PALATKA, Fla., Oct. 28, 2020 — Starting Sunday, Nov. 1, homeowners and businesses across the 18 counties of the St. Johns River Water Management District should reset their automatic sprinkler systems to water no more than once a week. When “falling back” — turning your clocks back an hour — it’s also time to change your irrigation system timer to water your lawn only on your designated watering day.
“Research shows that, in Florida’s cooler months, grass and plants don’t need as much water to be healthy — you can save water and money and still have a beautiful lawn,” said St. Johns River Water Management District Executive Director Dr. Ann Shortelle. “When you turn back your clocks Saturday night, be sure to also reset your sprinkler timers to water only on the designated day for your address. Keep in mind that you may not need supplemental irrigation at all if it has rained.”
Public water supply is the largest category of water use in the District’s 18-county region — about 565.5 million gallons of water a day. Most of this water is for residential water use, and many people don’t realize that more than half of total residential water use is used outdoors if the home has an automatic irrigation system. Efficient irrigation systems that are scheduled correctly can save up to half of that outdoor water use.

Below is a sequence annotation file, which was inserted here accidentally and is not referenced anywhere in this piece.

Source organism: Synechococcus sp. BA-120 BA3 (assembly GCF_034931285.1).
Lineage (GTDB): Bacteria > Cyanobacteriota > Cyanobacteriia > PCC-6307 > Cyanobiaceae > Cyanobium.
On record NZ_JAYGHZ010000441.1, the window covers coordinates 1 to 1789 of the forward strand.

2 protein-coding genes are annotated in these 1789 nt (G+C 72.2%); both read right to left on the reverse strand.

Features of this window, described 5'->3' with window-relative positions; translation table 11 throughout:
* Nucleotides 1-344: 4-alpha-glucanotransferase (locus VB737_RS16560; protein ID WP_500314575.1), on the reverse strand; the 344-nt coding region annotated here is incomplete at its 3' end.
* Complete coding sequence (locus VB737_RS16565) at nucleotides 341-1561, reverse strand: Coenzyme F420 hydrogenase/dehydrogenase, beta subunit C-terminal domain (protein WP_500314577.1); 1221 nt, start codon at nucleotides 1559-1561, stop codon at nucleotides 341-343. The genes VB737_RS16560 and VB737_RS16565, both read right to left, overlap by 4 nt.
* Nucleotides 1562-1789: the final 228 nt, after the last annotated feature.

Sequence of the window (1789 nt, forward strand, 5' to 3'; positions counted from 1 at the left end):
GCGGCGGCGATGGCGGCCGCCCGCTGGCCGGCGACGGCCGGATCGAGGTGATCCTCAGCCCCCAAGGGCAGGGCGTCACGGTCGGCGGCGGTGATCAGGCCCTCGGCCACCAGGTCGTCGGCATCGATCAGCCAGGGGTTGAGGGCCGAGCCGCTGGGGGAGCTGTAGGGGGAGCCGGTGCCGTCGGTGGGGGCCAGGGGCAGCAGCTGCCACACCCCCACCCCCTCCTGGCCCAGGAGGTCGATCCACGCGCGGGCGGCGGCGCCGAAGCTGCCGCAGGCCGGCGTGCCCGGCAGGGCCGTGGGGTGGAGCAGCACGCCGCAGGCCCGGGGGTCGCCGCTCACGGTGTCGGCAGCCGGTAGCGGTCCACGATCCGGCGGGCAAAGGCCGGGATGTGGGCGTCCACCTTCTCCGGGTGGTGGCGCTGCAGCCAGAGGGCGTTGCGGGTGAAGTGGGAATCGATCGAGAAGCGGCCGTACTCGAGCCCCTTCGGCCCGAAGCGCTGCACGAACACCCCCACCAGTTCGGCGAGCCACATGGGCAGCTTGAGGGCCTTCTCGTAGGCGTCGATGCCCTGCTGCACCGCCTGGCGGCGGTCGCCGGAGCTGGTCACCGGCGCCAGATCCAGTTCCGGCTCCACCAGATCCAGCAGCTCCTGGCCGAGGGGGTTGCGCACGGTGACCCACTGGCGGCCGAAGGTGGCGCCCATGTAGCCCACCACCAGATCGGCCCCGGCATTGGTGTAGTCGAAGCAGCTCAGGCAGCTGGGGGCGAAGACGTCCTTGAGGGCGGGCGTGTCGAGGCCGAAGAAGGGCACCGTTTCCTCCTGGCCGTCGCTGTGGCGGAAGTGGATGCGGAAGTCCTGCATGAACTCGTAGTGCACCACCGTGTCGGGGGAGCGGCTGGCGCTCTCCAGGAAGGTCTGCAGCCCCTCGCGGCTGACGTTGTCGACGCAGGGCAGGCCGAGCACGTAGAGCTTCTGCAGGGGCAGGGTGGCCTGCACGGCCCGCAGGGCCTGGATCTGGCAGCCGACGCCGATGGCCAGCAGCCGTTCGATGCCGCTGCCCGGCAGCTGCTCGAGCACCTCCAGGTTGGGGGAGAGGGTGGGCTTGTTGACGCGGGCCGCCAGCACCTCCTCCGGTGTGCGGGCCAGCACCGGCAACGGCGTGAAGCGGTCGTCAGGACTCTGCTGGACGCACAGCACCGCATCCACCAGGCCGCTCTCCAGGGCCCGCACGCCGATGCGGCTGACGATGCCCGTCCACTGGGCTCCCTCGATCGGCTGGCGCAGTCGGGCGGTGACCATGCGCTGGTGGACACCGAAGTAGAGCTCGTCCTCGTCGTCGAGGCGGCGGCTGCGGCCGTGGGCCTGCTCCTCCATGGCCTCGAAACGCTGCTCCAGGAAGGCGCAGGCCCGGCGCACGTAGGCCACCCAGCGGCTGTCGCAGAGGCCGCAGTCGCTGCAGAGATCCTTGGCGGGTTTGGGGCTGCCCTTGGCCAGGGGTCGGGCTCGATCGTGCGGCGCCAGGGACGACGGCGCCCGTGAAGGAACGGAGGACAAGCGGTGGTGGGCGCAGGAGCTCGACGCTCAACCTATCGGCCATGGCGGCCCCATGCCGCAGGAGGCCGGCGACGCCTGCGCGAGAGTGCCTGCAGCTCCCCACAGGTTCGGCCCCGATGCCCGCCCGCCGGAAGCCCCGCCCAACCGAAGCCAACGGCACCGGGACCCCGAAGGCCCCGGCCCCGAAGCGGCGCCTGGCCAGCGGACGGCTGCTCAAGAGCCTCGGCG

Because lawns need significantly less water in Florida’s winter months, watering restrictions are in place to ensure that water used for irrigation is used efficiently. During Eastern Standard Time (early November through mid-March), landscape irrigation is limited to no more than one day a week on the following schedule:
The District’s 2020-2021 Water Less campaign aims to raise awareness about water conservation and to communicate easy ways to integrate outdoor water conservation into Floridians’ daily lives. The year-round campaign features seasonal messages, starting with “Fall Back” in November to encourage no more than once-a-week watering as temperatures begin cooling.
Join the conversation at #sjrwmd #waterconservation.